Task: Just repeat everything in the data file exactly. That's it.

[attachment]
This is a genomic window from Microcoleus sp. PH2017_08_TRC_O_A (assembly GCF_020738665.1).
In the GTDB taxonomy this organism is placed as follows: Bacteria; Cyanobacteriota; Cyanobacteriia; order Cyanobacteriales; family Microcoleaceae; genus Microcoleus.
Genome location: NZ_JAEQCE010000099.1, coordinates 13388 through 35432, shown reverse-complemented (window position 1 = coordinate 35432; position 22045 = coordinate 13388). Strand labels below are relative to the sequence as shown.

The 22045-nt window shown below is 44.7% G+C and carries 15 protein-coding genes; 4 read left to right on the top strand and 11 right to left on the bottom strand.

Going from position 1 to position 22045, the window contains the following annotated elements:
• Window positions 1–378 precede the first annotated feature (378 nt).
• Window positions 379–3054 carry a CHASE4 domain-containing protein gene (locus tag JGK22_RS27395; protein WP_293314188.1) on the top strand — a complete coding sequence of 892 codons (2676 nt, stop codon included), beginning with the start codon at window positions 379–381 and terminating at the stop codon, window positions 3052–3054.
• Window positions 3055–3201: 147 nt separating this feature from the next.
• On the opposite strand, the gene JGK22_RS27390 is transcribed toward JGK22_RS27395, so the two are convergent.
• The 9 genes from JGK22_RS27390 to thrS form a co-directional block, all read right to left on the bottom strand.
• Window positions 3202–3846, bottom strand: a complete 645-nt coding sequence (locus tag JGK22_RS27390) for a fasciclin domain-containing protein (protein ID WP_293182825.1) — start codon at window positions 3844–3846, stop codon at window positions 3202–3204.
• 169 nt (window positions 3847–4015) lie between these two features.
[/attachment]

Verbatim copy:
This is a genomic window from Microcoleus sp. PH2017_08_TRC_O_A (assembly GCF_020738665.1).
In the GTDB taxonomy this organism is placed as follows: Bacteria; Cyanobacteriota; Cyanobacteriia; order Cyanobacteriales; family Microcoleaceae; genus Microcoleus.
Genome location: NZ_JAEQCE010000099.1, coordinates 13388 through 35432, shown reverse-complemented (window position 1 = coordinate 35432; position 22045 = coordinate 13388). Strand labels below are relative to the sequence as shown.

The 22045-nt window shown below is 44.7% G+C and carries 15 protein-coding genes; 4 read left to right on the top strand and 11 right to left on the bottom strand.

Going from position 1 to position 22045, the window contains the following annotated elements:
• Window positions 1–378 precede the first annotated feature (378 nt).
• Window positions 379–3054 carry a CHASE4 domain-containing protein gene (locus tag JGK22_RS27395; protein WP_293314188.1) on the top strand — a complete coding sequence of 892 codons (2676 nt, stop codon included), beginning with the start codon at window positions 379–381 and terminating at the stop codon, window positions 3052–3054.
• Window positions 3055–3201: 147 nt separating this feature from the next.
• On the opposite strand, the gene JGK22_RS27390 is transcribed toward JGK22_RS27395, so the two are convergent.
• The 9 genes from JGK22_RS27390 to thrS form a co-directional block, all read right to left on the bottom strand.
• Window positions 3202–3846, bottom strand: a complete 645-nt coding sequence (locus tag JGK22_RS27390) for a fasciclin domain-containing protein (protein ID WP_293182825.1) — start codon at window positions 3844–3846, stop codon at window positions 3202–3204.
• 169 nt (window positions 3847–4015) lie between these two features.